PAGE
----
Which form of vibrato should I practice as a Beginner? (can play both arm and hand)

Edited: November 6, 2017, 3:57 AM · I've been playing violin for 14 months.
I practice for atleast 2 hours everyday.
My teacher is an incredible cello player, who can also play violin but cannot play vibrato on it.

I was able to develop Arm vibrato after some effort (and have been practicing it for 5-6 months). For some inexplicable reason, I find hand (or wrist) vibrato more natural (perhaps because of shorter vibrato frequencies involved). After hours of painful efforts, I could finally play the hand vibrato too.

As a newbie violinist, which vibrato, in your opinion, should I develop. The arm or the hand?

I do acknowledge that a violinist should be able to play both forms of vibrato (and the choice of vibrato might depend upon the sort of music that is being played), but take into account the fact that I have been playing violin for only 14 months. On the other hand, I can do both forms of vibrato, and therefore, can swing either way as far as 'form of vibrato' is concerned.

In my practice sessions, I practice both forms of vibrato (same piece (usually Handel's Largo), with different vibrato each time) But I have no clue whether its the right way to go about practicing vibrato as a beginner. I therefore, require suggestions.

Replies (11)

Edited: November 6, 2017, 5:50 AM · Adyita, there is a related question, to which I do not have a definite answer: is arm vibrato a relatively recent innovation?

My thinking on the matter is that before the advent of the chin rest in 1820 an arm vibrato would tend to destabilize the instrument, unless special instruction, of whatever nature, were implemented to avoid the issue, so the more natural hand/wrist vibrato would have been the method of choice. The shoulder rest seems to have come into use in the early 1950's.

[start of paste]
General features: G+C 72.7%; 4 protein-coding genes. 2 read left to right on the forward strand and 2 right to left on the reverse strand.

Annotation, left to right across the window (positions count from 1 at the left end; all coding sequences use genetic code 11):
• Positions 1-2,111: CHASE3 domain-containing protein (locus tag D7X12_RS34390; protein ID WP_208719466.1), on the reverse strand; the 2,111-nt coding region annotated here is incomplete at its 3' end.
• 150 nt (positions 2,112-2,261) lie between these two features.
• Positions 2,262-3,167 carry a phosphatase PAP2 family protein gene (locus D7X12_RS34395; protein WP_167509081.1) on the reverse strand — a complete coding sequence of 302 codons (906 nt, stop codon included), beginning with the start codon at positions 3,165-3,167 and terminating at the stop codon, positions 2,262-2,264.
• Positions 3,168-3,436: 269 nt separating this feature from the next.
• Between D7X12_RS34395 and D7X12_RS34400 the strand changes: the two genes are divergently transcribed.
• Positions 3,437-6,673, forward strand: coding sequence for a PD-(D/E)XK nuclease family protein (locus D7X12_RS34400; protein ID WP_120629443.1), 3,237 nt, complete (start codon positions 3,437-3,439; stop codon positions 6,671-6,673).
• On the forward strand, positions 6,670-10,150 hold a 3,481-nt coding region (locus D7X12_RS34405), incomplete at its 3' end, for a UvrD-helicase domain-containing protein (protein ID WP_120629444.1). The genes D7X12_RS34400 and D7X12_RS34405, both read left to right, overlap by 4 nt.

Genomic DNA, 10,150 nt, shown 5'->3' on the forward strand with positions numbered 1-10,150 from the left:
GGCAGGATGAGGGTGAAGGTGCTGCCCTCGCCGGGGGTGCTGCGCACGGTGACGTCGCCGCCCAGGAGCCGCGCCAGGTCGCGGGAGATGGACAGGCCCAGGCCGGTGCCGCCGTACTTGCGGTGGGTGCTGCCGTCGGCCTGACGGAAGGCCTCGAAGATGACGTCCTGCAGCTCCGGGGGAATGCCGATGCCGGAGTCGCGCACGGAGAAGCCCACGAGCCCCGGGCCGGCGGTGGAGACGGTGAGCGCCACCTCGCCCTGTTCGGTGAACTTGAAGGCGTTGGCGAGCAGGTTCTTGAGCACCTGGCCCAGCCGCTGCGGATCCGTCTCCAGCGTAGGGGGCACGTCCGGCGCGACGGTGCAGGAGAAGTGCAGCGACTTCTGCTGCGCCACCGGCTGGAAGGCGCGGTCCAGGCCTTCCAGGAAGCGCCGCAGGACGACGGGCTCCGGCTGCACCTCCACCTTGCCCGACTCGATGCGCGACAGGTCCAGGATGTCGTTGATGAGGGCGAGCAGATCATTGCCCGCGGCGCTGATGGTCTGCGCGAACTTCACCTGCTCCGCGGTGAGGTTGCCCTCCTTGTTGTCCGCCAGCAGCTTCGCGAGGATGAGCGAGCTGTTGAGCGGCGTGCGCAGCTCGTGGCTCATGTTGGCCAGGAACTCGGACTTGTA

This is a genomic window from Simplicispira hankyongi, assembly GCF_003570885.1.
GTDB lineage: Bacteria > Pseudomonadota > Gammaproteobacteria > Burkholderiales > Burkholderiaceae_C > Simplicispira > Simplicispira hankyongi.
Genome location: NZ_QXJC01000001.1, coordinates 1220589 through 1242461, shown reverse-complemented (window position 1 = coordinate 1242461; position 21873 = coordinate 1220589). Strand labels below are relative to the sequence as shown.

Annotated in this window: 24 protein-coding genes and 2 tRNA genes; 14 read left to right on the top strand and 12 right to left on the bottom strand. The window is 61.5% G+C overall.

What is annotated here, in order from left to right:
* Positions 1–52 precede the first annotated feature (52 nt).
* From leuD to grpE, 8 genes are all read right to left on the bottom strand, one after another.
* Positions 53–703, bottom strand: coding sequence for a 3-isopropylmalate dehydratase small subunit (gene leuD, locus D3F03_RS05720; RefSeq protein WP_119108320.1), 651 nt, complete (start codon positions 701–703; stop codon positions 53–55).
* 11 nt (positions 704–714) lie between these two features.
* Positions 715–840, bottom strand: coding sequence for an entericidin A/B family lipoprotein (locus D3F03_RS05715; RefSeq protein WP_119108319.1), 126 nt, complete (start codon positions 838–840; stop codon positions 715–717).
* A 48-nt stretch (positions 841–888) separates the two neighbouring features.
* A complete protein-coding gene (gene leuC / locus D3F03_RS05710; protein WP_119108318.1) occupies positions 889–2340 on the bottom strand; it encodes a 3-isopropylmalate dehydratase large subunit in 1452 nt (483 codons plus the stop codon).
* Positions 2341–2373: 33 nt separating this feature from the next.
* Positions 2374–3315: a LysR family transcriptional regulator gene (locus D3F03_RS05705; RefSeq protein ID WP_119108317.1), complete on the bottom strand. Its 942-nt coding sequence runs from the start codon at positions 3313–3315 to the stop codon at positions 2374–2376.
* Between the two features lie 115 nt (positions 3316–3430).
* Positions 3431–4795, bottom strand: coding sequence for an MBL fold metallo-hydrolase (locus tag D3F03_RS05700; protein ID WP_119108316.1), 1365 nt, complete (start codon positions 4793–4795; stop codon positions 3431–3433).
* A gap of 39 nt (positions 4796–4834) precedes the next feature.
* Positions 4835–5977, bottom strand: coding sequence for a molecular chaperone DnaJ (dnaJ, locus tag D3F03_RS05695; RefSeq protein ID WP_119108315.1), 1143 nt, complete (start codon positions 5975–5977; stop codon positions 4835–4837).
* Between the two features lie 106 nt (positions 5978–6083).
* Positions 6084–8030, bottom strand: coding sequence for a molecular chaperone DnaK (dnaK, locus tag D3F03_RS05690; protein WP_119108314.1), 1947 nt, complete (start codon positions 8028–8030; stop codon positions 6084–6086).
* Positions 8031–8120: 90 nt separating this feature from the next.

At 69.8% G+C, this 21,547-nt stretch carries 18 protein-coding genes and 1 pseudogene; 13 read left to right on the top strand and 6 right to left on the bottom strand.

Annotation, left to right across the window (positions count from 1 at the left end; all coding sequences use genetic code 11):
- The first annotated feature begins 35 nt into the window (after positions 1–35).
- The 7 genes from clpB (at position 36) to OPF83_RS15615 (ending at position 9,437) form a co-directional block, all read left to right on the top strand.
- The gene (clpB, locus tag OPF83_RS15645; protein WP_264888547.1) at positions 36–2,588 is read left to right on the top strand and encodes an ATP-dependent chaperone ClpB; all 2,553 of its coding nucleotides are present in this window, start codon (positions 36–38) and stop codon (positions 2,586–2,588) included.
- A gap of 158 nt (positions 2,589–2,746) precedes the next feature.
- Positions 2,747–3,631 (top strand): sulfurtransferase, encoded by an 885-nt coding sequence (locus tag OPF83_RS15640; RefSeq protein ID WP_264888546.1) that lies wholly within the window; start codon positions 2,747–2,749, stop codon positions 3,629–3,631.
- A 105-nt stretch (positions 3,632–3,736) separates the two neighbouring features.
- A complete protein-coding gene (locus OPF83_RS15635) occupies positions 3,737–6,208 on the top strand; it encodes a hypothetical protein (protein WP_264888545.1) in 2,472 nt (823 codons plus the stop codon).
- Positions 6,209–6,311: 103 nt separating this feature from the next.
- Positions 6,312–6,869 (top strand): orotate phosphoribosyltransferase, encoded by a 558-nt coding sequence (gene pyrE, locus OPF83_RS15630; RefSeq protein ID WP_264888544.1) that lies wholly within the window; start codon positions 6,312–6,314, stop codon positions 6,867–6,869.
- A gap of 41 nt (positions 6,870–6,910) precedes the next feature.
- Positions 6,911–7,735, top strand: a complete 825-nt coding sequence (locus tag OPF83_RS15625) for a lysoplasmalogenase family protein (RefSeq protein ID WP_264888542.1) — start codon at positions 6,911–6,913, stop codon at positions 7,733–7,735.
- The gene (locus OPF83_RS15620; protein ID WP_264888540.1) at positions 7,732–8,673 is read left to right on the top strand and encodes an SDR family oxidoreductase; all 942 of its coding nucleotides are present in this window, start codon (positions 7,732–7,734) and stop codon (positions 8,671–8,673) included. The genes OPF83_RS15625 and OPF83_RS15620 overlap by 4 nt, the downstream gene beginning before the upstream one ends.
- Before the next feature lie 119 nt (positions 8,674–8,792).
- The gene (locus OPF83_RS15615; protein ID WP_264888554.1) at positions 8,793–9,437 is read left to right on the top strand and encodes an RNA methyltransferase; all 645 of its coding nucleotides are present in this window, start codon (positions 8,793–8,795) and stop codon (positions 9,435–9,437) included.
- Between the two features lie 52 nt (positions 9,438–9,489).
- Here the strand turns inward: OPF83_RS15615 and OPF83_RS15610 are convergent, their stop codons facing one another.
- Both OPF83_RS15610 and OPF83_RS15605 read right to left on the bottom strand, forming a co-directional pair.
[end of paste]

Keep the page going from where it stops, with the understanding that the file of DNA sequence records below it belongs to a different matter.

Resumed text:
My teacher, a chin rest and shoulder rest user, wanted to teach me arm vibrato but was happy to see me using hand vibrato, which is what I always use (possibly an age-related choice on my part?). Fwiw, I don't use a shoulder rest and frequently play without a chin rest with no problems.

Another point I'd like to make is that easy and fluent shifting up and down the fingerboard is closely related to a good vibrato - they both require a good degree of relaxation in posture, holding the violin (and bow), and the arm, wrist and hand.

My recommendation is to use the vibrato method that feels more comfortable and easier. Let your body be the guide.

If your present teacher is unable to do vibrato on the violin then they are unlikely to be able to give a pupil the right sort of instruction in this area, and possibly in other areas of violin playing. Vibrato technique on the cello is not the same as on the violin. An obvious recommendation would be to seek a different violin teacher.

November 6, 2017, 5:55 AM · My teacher stresses learning wrist vibrato first. Not sure why, but I've heard other teachers say that the problem with learning arm vibrato first is that it becomes a crutch because the motion is less nuanced, and that makes learning wrist vibrato more difficult later on. I'm an amateur so I don't really know. Maybe some of the pros and teachers will weigh in.

Pay no heed to cello vibrato. There may be concepts in common, but the mechanism is completely different.

Edited: November 6, 2017, 1:27 PM · I agree with both previous writers - however, over the long haul (i.e., the rest of your life) ability for hand/wrist/finger vibrato will serve you better toward the end. Finger vibrato works very well in the higher positions(i.e., 5th and higher).

As Paul says, cello vibrato is completely different, much easier and more natural - more like the vibrato one might use on a guitar. You can try that on your violin with pizzicato - holding it like a guitar to feel the different muscle use - or hold it vertically upright in your lap.

A good cellist can certainly guide you musically even if he does not possess violin technique.

November 6, 2017, 8:04 AM · @Trevor, He's perhaps the only qualified western classical music teacher in my city (or perhaps in the entire country). I belong to a very remote place, where nobody has come across any of the western classical instruments. (A person asked me to open violin-case and upon seeing the violin, he exclaimed "Oh it's guitar with a stick")
There's no way I can get another teacher. Im a student who landed a part time job only to purchase a violin from internet. I travel by a bus and a train to reach his place, and there's no other teacher.
Nevertheless, he manages to drown me into the sea of 'techniques' and music, inspires me, tells me about the 'character' of each music piece, which keeps me going. Switching teachers is completely out of the question.